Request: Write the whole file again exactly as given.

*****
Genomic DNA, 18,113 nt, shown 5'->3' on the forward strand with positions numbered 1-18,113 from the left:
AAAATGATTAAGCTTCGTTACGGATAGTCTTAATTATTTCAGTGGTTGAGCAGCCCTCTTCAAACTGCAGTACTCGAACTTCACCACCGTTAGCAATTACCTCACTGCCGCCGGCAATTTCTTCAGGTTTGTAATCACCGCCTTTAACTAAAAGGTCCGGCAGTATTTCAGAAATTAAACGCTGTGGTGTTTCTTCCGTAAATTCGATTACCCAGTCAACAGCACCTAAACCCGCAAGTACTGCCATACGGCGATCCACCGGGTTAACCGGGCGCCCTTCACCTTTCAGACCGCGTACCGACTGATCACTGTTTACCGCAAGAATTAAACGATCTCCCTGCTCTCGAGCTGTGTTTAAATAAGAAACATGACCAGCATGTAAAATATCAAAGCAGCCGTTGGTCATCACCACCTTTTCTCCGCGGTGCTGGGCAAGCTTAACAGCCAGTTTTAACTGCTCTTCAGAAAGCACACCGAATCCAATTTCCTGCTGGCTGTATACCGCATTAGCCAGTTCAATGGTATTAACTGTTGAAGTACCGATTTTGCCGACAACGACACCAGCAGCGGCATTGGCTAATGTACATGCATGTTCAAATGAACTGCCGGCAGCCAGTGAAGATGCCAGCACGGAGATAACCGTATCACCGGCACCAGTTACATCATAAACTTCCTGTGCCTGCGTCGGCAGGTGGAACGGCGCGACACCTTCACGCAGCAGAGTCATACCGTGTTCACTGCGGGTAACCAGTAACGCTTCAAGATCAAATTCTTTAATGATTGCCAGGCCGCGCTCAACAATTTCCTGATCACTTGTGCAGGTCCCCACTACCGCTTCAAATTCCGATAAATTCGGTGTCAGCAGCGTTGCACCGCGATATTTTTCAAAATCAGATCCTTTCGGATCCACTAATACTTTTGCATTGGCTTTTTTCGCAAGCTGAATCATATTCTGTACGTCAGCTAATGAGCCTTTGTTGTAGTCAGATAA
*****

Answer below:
Genomic DNA, 18,113 nt, shown 5'->3' on the forward strand with positions numbered 1-18,113 from the left:
AAAATGATTAAGCTTCGTTACGGATAGTCTTAATTATTTCAGTGGTTGAGCAGCCCTCTTCAAACTGCAGTACTCGAACTTCACCACCGTTAGCAATTACCTCACTGCCGCCGGCAATTTCTTCAGGTTTGTAATCACCGCCTTTAACTAAAAGGTCCGGCAGTATTTCAGAAATTAAACGCTGTGGTGTTTCTTCCGTAAATTCGATTACCCAGTCAACAGCACCTAAACCCGCAAGTACTGCCATACGGCGATCCACCGGGTTAACCGGGCGCCCTTCACCTTTCAGACCGCGTACCGACTGATCACTGTTTACCGCAAGAATTAAACGATCTCCCTGCTCTCGAGCTGTGTTTAAATAAGAAACATGACCAGCATGTAAAATATCAAAGCAGCCGTTGGTCATCACCACCTTTTCTCCGCGGTGCTGGGCAAGCTTAACAGCCAGTTTTAACTGCTCTTCAGAAAGCACACCGAATCCAATTTCCTGCTGGCTGTATACCGCATTAGCCAGTTCAATGGTATTAACTGTTGAAGTACCGATTTTGCCGACAACGACACCAGCAGCGGCATTGGCTAATGTACATGCATGTTCAAATGAACTGCCGGCAGCCAGTGAAGATGCCAGCACGGAGATAACCGTATCACCGGCACCAGTTACATCATAAACTTCCTGTGCCTGCGTCGGCAGGTGGAACGGCGCGACACCTTCACGCAGCAGAGTCATACCGTGTTCACTGCGGGTAACCAGTAACGCTTCAAGATCAAATTCTTTAATGATTGCCAGGCCGCGCTCAACAATTTCCTGATCACTTGTGCAGGTCCCCACTACCGCTTCAAATTCCGATAAATTCGGTGTCAGCAGCGTTGCACCGCGATATTTTTCAAAATCAGATCCTTTCGGATCCACTAATACTTTTGCATTGGCTTTTTTCGCAAGCTGAATCATATTCTGTACGTCAGCTAATGAGCCTTTGTTGTAGTCAGATAA